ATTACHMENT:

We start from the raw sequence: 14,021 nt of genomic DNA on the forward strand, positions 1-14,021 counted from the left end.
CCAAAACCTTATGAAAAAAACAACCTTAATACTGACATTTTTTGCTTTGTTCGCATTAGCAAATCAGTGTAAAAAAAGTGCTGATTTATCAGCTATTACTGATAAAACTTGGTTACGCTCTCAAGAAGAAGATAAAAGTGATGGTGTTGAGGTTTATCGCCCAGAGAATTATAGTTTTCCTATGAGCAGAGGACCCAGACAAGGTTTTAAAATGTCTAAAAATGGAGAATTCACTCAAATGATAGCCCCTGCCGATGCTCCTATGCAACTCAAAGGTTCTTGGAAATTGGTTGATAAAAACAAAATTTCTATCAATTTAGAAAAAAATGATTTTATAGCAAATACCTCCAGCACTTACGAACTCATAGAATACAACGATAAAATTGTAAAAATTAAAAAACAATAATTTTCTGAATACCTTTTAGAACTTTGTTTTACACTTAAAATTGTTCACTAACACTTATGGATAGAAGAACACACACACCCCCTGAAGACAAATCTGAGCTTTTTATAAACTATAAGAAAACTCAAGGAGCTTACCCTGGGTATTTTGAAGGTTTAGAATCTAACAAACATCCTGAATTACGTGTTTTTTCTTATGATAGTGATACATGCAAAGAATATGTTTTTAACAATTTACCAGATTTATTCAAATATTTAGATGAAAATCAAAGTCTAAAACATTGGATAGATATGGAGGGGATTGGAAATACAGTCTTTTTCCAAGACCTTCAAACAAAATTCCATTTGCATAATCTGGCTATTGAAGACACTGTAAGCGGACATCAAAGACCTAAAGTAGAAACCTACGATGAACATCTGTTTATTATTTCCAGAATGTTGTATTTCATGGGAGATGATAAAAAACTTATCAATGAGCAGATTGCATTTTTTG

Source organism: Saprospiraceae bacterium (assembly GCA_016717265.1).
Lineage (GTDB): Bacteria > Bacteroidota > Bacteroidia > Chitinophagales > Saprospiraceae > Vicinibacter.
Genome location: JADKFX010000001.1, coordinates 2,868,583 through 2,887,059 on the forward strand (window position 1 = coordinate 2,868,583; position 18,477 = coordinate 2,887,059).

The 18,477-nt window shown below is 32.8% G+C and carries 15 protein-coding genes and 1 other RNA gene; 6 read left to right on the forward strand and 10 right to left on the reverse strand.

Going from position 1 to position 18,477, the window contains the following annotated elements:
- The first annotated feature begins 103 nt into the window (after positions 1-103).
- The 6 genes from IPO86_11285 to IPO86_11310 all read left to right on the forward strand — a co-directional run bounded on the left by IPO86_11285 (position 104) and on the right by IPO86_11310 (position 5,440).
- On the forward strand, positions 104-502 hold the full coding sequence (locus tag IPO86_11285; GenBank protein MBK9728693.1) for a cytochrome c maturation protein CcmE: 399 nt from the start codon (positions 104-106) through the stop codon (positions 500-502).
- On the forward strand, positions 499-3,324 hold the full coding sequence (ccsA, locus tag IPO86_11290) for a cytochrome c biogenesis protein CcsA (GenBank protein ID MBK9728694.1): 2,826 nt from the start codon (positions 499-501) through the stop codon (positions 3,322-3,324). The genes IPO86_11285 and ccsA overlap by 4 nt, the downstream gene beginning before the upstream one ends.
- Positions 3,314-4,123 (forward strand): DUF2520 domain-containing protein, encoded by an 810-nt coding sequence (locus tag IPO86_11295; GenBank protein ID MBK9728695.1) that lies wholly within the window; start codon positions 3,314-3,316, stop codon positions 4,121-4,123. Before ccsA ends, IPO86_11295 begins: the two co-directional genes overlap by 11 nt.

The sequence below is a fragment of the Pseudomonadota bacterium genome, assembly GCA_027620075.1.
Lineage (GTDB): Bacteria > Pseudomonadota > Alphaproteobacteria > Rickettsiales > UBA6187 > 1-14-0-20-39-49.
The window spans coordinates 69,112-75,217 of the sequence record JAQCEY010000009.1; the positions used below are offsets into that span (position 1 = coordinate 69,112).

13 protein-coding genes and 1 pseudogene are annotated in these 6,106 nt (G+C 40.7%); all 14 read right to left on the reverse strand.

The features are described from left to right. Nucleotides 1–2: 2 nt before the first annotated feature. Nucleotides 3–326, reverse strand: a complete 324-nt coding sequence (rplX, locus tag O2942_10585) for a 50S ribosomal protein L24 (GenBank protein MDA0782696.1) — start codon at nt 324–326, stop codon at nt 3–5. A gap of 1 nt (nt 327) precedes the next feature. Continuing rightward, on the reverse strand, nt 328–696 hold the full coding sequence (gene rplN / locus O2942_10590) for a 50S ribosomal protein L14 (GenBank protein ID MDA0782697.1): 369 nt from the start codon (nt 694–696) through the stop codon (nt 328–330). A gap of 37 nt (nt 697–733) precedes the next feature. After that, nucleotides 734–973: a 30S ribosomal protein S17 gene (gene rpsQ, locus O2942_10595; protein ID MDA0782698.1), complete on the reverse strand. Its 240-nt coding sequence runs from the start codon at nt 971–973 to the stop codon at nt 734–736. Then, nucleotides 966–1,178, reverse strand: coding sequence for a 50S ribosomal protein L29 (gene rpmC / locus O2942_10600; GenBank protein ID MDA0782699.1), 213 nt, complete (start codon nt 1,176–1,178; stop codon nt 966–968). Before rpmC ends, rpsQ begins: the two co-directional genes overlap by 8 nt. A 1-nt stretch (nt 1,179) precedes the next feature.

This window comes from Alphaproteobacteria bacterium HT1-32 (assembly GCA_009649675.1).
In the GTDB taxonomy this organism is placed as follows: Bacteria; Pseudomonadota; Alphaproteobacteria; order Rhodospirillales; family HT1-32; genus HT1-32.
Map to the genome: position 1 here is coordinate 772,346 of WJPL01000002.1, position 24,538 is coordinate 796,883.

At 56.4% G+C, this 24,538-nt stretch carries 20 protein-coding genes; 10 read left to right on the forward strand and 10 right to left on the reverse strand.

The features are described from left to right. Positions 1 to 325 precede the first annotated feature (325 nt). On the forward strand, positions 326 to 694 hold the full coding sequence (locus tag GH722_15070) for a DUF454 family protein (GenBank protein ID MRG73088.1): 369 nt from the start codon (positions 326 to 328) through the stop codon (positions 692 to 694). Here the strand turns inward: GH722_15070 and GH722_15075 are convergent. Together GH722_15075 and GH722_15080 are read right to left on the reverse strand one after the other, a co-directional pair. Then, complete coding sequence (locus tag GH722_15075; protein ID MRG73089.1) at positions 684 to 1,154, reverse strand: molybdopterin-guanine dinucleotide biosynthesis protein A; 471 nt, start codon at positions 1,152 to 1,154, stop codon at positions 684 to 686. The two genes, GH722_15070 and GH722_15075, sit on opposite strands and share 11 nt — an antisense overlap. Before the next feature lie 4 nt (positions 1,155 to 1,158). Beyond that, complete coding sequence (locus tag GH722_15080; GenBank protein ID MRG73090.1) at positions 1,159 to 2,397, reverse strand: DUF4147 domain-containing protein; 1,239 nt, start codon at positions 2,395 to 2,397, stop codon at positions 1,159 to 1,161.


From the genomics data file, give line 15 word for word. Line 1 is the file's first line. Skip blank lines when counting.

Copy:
The window spans coordinates 69,112-75,217 of the sequence record JAQCEY010000009.1; the positions used below are offsets into that span (position 1 = coordinate 69,112).